Author: Meagan Spooner
Pub Date: March 14, 2017
Genre(s): YA, Fantasy, Romance, Retelling
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Synopsis from Goodreads:
Beauty knows the Beast’s forest in her bones—and in her blood. Though she grew up with the city’s highest aristocrats, far from her father’s old lodge, she knows that the forest holds secrets and that her father is the only hunter who’s ever come close to discovering them.
So when her father loses his fortune and moves Yeva and her sisters back to the outskirts of town, Yeva is secretly relieved. Out in the wilderness, there’s no pressure to make idle chatter with vapid baronessas…or to submit to marrying a wealthy gentleman. But Yeva’s father’s misfortune may have cost him his mind, and when he goes missing in the woods, Yeva sets her sights on one prey: the creature he’d been obsessively tracking just before his disappearance.
Deaf to her sisters’ protests, Yeva hunts this strange Beast back into his own territory—a cursed valley, a ruined castle, and a world of creatures that Yeva’s only heard about in fairy tales. A world that can bring her ruin or salvation. Who will survive: the Beauty, or the Beast?
“Because I thought the reason I’d always felt so restless was because I was meant for magic…”
Hunted starts off slow but makes up for it with a stellar second half. Much like Yeva—also known as Beauty—I am restless and uncomfortable with comfort. I constantly dream about finding something more out there—something that does not have a name. It’s just a strong feeling. Anyway, the story really revolves around that inexplicable feeling, the wanting, and I really liked that. Also, the author’s note at the end does a good job of explaining the intent of the novel. I believe Meagan Spooner accomplished what she set out to do. She followed that strong feeling and wrote this story (as well as several other successful novels), so I really respect her for that.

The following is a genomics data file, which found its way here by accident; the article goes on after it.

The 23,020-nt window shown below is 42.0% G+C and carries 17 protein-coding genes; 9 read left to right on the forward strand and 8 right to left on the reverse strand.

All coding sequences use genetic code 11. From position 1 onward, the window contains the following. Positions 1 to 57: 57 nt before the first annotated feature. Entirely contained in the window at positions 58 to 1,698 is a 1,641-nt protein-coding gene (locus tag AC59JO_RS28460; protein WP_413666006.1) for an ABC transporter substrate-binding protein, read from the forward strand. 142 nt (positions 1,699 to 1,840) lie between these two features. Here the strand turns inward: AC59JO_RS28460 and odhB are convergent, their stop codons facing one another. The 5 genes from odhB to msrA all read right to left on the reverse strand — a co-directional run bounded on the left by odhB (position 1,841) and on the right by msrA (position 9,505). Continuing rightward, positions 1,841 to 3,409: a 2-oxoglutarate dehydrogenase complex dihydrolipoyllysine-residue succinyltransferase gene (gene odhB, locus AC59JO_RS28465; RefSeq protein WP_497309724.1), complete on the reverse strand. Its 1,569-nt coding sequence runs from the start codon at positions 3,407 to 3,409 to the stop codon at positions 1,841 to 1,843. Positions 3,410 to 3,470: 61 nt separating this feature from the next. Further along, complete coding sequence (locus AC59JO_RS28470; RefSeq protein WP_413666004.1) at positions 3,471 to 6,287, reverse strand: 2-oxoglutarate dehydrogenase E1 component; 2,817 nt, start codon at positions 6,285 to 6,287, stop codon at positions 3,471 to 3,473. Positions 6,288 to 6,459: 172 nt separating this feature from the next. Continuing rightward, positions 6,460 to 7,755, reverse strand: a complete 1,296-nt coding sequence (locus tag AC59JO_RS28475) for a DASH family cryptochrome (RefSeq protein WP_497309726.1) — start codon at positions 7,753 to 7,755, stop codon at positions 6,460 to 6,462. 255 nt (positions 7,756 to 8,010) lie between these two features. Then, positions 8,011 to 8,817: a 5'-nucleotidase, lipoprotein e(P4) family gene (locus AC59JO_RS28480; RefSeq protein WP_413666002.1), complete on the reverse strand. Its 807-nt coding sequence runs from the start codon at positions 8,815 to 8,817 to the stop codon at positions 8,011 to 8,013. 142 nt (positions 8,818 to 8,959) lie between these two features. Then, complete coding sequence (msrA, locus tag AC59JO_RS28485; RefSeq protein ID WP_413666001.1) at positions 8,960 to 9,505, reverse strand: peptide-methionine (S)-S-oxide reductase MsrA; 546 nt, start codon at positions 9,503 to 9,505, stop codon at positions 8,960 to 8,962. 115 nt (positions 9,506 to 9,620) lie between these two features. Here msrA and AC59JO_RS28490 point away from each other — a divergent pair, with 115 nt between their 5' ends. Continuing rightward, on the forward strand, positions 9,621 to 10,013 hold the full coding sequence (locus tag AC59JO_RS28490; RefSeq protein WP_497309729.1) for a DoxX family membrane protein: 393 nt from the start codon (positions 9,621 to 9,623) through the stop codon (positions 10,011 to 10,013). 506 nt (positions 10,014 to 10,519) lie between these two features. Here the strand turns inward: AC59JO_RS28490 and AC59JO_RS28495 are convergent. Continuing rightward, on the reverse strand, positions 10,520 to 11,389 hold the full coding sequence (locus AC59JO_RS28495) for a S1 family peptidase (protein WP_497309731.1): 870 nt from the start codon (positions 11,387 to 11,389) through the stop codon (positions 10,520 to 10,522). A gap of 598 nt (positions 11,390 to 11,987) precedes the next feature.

But let’s get back to the actual story. If it wasn’t obvious enough already, this is a retelling of Beauty and the Beast. Retellings tend to be predictable, mostly because they tend to end in the same way as the story they are inspired by, and partially because sometimes the authors get lazy with their worldbuilding. I suppose some might assume that the original story sets the atmosphere on its own, but that is definitely not true. In any case, I feel like Spooner did a good job at creating a “new” setting (of medieval Russia, I think?) while still staying true to the original fairy tale.
On another note, I actually found myself quite surprised by how this story made me feel. I didn’t think I would feel much empathy for the characters because (let’s face it) I’m an adult now and fairy tales just don’t have the same effect on me anymore. But I was wrong. I still yearned for a happy ending. And I think that was the most magical part about this book.
Moreover, this book reads easily. It’s like listening to your grandparent or parent wistfully tell you about this crazy, improbable thing that happened to them when they were younger, but it also feels more important than that. I don’t know how else to describe it. I just wish the first half of the novel didn’t drag so much. I had to put the book on pause several times because it was not holding my interest, but I’m glad I stuck with it. Read to the end. The payout is worth it.
I hope you guys enjoy this book as much as the majority do. I can see why so many people loved it! I just needed something more.
*Actual rating: 3.5 stars